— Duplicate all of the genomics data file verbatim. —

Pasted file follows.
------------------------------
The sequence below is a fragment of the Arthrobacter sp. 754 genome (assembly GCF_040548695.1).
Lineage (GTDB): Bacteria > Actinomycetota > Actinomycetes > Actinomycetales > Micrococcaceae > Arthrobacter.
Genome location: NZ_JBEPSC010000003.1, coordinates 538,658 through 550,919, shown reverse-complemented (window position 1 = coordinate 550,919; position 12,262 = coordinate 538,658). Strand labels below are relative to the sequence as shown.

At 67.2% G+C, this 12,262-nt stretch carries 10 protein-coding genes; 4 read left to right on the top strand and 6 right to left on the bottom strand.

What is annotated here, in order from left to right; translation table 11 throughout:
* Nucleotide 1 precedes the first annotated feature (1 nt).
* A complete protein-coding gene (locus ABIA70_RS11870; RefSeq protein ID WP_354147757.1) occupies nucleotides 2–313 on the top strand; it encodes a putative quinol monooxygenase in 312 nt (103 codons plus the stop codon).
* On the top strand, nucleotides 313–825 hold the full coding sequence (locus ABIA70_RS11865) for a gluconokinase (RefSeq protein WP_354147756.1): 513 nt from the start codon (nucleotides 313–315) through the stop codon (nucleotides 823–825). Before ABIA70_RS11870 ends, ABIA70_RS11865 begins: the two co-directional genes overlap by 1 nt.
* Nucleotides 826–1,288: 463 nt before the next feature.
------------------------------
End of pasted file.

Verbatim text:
The sequence below is a fragment of the Arthrobacter sp. 754 genome (assembly GCF_040548695.1).
Lineage (GTDB): Bacteria > Actinomycetota > Actinomycetes > Actinomycetales > Micrococcaceae > Arthrobacter.
Genome location: NZ_JBEPSC010000003.1, coordinates 538,658 through 550,919, shown reverse-complemented (window position 1 = coordinate 550,919; position 12,262 = coordinate 538,658). Strand labels below are relative to the sequence as shown.

At 67.2% G+C, this 12,262-nt stretch carries 10 protein-coding genes; 4 read left to right on the top strand and 6 right to left on the bottom strand.

What is annotated here, in order from left to right; translation table 11 throughout:
* Nucleotide 1 precedes the first annotated feature (1 nt).
* A complete protein-coding gene (locus ABIA70_RS11870; RefSeq protein ID WP_354147757.1) occupies nucleotides 2–313 on the top strand; it encodes a putative quinol monooxygenase in 312 nt (103 codons plus the stop codon).
* On the top strand, nucleotides 313–825 hold the full coding sequence (locus ABIA70_RS11865) for a gluconokinase (RefSeq protein WP_354147756.1): 513 nt from the start codon (nucleotides 313–315) through the stop codon (nucleotides 823–825). Before ABIA70_RS11870 ends, ABIA70_RS11865 begins: the two co-directional genes overlap by 1 nt.
* Nucleotides 826–1,288: 463 nt before the next feature.